Saturday, September 24, 2011
We uncovered some fascinating insights curating our track at the Social Capital Markets Conference, Polycentric Solutions: Local in the World. We’re still buzzing here at CI with the interesting conversations and great people we met and worked with. On-the-ground leaders from Oakland to Sweden to Kenya came together to cross-pollinate best practices about local solutions to global problems. Facts and highlights from the track include: (more…)
Saturday, September 3, 2011
At the end of the day, all impact is local. Creating impact means understanding the complex web of local relationships in which it takes place. Scaling that impact requires a deep understanding of where those complex local environments overlap- and where they don’t.
That’s why the Polycentric Solutions track at the 2011 Social Capital Markets Conference is being built around two living case studies: Berjeson, Gotenborg, Sweden and Cherryland, CA, USA. Though separated by half the globe, these two communities have numerous parellells that SOCAP attendees will be leveraging in hands-on problem solving throughout the conference.
Meet the Communities
View Polycentric Solutions in a larger map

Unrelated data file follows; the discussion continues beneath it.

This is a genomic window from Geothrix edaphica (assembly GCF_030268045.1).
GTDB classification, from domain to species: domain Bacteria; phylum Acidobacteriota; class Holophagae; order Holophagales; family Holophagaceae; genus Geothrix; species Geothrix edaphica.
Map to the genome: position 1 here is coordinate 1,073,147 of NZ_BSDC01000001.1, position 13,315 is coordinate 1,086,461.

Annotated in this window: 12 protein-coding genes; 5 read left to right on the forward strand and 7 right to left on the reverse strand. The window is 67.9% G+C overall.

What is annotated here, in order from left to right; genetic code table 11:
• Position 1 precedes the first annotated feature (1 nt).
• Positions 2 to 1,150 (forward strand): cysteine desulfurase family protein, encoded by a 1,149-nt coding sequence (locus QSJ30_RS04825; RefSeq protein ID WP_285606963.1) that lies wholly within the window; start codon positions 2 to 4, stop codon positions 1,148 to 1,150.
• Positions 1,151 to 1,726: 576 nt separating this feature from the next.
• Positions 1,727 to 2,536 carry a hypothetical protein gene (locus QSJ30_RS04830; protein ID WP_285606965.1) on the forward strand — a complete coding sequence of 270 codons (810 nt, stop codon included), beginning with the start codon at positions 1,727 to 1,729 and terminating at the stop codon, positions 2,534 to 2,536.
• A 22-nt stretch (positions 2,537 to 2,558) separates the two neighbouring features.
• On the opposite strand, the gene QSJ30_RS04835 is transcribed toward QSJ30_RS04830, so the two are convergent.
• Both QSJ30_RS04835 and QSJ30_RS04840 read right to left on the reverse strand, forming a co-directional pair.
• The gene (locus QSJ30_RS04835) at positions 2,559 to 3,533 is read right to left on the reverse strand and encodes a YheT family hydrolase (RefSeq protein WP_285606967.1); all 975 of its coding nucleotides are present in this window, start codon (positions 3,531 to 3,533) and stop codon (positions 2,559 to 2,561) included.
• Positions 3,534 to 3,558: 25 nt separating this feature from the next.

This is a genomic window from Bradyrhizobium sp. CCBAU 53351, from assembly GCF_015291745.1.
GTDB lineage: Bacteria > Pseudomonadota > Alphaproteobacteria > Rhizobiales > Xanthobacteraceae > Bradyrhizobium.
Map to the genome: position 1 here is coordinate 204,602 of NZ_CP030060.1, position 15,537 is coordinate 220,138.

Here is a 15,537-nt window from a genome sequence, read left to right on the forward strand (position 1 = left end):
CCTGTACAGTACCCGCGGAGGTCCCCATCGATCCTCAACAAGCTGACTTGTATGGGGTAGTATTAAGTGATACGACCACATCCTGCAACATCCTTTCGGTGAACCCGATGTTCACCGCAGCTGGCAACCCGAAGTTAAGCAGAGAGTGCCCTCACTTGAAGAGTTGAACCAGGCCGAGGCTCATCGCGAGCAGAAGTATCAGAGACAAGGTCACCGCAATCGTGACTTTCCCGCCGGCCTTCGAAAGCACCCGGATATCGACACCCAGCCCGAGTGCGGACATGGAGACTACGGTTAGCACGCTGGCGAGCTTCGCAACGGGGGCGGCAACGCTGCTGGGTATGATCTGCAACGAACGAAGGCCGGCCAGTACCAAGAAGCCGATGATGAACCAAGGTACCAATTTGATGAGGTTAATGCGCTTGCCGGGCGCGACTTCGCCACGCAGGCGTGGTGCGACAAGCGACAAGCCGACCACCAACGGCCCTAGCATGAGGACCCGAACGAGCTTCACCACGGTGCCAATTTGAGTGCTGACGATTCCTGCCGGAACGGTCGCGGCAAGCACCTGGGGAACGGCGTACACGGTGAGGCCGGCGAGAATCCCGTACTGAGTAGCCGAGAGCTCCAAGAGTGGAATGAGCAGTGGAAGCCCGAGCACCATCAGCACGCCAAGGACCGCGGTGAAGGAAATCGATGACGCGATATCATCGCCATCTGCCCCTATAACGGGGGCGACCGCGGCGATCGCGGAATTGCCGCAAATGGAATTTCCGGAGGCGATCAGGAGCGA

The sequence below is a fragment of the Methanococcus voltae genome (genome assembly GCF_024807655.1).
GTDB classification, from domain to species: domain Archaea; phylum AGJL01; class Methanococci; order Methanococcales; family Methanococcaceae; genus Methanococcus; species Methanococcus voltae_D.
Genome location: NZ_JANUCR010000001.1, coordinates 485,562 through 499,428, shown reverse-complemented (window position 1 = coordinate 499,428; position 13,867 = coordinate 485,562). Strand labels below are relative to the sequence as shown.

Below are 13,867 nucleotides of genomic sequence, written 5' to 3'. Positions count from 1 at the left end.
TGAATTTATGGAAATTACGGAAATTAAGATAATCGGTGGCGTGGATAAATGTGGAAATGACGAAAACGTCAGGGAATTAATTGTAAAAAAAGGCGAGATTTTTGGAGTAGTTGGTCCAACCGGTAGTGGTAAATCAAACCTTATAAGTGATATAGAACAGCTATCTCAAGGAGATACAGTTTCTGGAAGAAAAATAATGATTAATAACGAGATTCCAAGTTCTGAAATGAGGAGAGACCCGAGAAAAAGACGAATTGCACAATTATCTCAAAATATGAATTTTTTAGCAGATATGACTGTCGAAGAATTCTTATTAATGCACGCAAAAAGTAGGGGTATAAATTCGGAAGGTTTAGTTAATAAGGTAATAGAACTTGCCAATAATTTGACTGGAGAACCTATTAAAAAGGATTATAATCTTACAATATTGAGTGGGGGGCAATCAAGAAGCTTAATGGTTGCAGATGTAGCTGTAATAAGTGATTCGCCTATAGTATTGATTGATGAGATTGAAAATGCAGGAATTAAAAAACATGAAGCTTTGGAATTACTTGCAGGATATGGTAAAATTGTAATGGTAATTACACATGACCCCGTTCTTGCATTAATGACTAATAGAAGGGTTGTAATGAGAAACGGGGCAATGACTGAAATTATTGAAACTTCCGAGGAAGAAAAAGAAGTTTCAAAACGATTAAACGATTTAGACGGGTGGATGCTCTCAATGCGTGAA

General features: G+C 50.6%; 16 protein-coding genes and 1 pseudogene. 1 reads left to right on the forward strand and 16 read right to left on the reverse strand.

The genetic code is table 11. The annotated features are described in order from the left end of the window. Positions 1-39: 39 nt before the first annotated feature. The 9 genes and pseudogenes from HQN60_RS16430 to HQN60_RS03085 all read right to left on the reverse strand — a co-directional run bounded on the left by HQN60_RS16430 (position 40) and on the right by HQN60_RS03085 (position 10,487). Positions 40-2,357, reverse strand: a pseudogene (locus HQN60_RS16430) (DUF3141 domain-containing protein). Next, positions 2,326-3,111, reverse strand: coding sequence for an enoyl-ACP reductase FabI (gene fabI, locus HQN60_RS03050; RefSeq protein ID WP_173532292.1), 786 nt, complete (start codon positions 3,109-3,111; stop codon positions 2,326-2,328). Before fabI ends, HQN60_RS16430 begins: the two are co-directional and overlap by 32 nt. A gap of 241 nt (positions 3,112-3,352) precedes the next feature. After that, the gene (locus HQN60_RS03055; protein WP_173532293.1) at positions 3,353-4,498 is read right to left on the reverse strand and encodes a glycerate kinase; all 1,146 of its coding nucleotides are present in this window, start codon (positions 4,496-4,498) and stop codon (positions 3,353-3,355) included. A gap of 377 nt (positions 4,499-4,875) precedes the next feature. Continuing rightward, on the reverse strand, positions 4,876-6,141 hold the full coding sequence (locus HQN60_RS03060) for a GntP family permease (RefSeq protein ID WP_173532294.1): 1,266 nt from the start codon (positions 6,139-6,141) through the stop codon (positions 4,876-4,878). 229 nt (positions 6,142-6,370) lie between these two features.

Thursday, August 25, 2011
In most ways, the Roman Empire was a boon to everyone involved. Once-warring tribes were brought to a place of peace. These tribes could suddenly trade local goods, exchange ideas, and invest in shared infrastructure. The only drawback to the Pax Romana was Rome. Rome sucked resources that it burned on extravagant gestures, often designed to distract. It served as an information bottleneck, forcing bad decisions onto people with the local knowledge to make better ones. Worst of all, Rome became a single point of failure that eventually brought the entire system crashing down.
Today, these wealthy, ill-informed single points of failure are still causing disasters on a regular basis. Our small tribes accept them as a necessary evil because in a deeply interconnected and interdependent world we need our Pax. But that may be changing. For the first time in human history, advances in social technology are letting small tribes build an empire together without elevating a Rome. (“Social technology” refers to systems of organizing like democracy, not social media tools like twitter.) These emerging technologies and their practitioners will be featured in an upcoming Polycentrism Track at the Social Capital Markets Conference. (more…)